PET images reveal this increased glucose utilization by cells that have high metabolic rates. PET is an accurate test for coronary heart disease because it can detect areas of diminished blood flow to the heart. Doctors also employ PET to reveal changes in the brain that occur with Alzheimer’s disease, Parkinson’s disease, or seizure disorders. PET is a valuable tool because it:
• is safe,
• replaces multiple testing procedures with a single exam,
• can detect diseases before they show up on other tests,
• can show the progress of disease, and
• reduces or eliminates the need for invasive procedures such as surgery.
PET scanning is a major neuroimaging technique used in drug abuse research. However, researchers also use other techniques when they better answer a scientific question. Similar to PET, single photon emission computed tomography (SPECT), magnetic resonance imaging (MRI), and electroencephalography (EEG) are noninvasive procedures that can measure biological activity through the skull and reveal the living brain at work. Each technique has its own advantages and each provides different information about brain structure and function. Scientists often use more than one technique when conducting their research studies.
MRI image of human brain. Photo courtesy of Penrad Imaging . Colorado Springs, CO.
Similar to PET, SPECT imaging uses radioactive tracers and a scanner to record data that a computer constructs into two- or three-dimensional images of active brain regions. Because the tracers used in SPECT take longer to deteriorate than those for PET, longer periods of time between tests are required for SPECT. While PET is more versatile than SPECT and produces more detailed images with a higher degree of resolution, SPECT is much less expensive than PET and can address many of the same drug abuse research questions.
MRI uses magnetic fields and radio waves to produce high-quality two- or three-dimensional images of brain structures without injecting radioactive tracers. In this procedure, a large cylindrical magnet creates a magnetic field around the research volunteer’s head, and radio waves are sent through the magnetic field. Sensors read the signals and a computer uses the information to construct an image. Using MRI, scientists can image both surface and deep brain structures with a high degree of anatomical detail, and they can detect minute changes in these structures over time.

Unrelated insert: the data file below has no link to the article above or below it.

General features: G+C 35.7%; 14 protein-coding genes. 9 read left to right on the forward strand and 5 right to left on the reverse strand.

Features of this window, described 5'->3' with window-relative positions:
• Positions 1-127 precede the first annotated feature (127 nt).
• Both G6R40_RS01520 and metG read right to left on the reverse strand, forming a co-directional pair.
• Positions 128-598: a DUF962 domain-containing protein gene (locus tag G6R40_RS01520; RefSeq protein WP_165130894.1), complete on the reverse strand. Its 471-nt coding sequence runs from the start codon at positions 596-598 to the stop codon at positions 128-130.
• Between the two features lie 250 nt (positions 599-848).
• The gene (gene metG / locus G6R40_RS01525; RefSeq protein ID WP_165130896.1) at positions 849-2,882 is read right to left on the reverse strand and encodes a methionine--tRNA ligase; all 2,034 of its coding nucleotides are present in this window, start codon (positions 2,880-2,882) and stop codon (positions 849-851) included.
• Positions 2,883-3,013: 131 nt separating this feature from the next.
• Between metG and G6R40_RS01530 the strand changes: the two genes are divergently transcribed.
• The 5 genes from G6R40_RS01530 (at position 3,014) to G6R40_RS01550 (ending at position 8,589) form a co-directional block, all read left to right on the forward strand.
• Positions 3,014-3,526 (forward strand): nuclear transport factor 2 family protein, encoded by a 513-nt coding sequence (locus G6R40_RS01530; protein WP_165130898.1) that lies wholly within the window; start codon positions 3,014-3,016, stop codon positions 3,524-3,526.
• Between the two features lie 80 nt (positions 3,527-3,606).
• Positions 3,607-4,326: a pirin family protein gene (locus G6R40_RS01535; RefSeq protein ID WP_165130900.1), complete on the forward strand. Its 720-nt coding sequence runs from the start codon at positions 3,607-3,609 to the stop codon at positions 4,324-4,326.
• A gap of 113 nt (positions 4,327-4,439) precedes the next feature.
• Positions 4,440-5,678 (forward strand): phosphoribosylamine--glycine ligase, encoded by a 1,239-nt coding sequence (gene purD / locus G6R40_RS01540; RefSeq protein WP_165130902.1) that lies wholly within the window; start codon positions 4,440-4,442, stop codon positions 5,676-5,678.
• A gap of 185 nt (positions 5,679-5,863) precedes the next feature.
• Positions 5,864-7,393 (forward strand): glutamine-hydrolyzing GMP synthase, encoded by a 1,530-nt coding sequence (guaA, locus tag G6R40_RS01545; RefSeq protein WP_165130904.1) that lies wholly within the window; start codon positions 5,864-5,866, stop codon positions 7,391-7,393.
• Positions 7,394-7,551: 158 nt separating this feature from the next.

A modification of this technique, called functional MRI (fMRI), enables scientists to see images of blood flow in the brain as it occurs. fMRI provides superior image clarity along with the ability to assess blood flow and brain functions in just a few seconds. However, PET retains the advantage of being able to identify which brain receptors are being activated by neurotransmitters, abused drugs, and potential treatment compounds.
EEG uses electrodes placed on the scalp to detect and measure patterns of electrical activity in the brain. The greatest advantage of EEG is speed: it can record complex patterns of neural activity occurring within fractions of a second after a stimulus has been administered. The drawback to EEG is that it does not provide the spatial resolution of fMRI or PET. Researchers often combine EEG images of brain electrical activity with MRI scans to localize brain activity more precisely.
Reference: The Brain: Understanding Neurobiology Through the Study of Addiction; Lesson 1~ The Brain: What's Going On In There? (NIDA) 2004
Compiled and edited by: Deborah Shrira Dated: January 25, 2001
Asst. Editor: Dee Black Updated: March 16, 2012